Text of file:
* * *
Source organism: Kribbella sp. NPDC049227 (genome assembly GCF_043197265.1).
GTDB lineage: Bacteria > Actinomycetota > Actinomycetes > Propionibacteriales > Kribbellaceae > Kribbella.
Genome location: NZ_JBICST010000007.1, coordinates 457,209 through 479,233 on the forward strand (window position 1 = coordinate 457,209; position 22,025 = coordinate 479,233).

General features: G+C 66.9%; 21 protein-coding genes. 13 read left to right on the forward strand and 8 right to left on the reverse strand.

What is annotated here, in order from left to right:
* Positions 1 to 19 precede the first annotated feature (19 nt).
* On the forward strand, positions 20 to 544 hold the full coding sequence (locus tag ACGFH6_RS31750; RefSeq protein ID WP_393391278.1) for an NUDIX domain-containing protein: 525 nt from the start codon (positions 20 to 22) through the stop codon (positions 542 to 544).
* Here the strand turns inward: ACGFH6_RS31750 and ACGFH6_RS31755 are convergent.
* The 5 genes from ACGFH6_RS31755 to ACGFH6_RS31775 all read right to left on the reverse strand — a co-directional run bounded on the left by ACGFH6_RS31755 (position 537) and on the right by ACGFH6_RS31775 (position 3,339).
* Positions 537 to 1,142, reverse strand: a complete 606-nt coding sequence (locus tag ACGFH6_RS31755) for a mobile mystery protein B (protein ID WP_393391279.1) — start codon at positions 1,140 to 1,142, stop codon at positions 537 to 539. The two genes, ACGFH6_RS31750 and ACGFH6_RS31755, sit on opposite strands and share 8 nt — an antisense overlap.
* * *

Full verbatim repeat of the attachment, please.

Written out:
Source organism: Kribbella sp. NPDC049227 (genome assembly GCF_043197265.1).
GTDB lineage: Bacteria > Actinomycetota > Actinomycetes > Propionibacteriales > Kribbellaceae > Kribbella.
Genome location: NZ_JBICST010000007.1, coordinates 457,209 through 479,233 on the forward strand (window position 1 = coordinate 457,209; position 22,025 = coordinate 479,233).

General features: G+C 66.9%; 21 protein-coding genes. 13 read left to right on the forward strand and 8 right to left on the reverse strand.

What is annotated here, in order from left to right:
* Positions 1 to 19 precede the first annotated feature (19 nt).
* On the forward strand, positions 20 to 544 hold the full coding sequence (locus tag ACGFH6_RS31750; RefSeq protein ID WP_393391278.1) for an NUDIX domain-containing protein: 525 nt from the start codon (positions 20 to 22) through the stop codon (positions 542 to 544).
* Here the strand turns inward: ACGFH6_RS31750 and ACGFH6_RS31755 are convergent.
* The 5 genes from ACGFH6_RS31755 to ACGFH6_RS31775 all read right to left on the reverse strand — a co-directional run bounded on the left by ACGFH6_RS31755 (position 537) and on the right by ACGFH6_RS31775 (position 3,339).
* Positions 537 to 1,142, reverse strand: a complete 606-nt coding sequence (locus tag ACGFH6_RS31755) for a mobile mystery protein B (protein ID WP_393391279.1) — start codon at positions 1,140 to 1,142, stop codon at positions 537 to 539. The two genes, ACGFH6_RS31750 and ACGFH6_RS31755, sit on opposite strands and share 8 nt — an antisense overlap.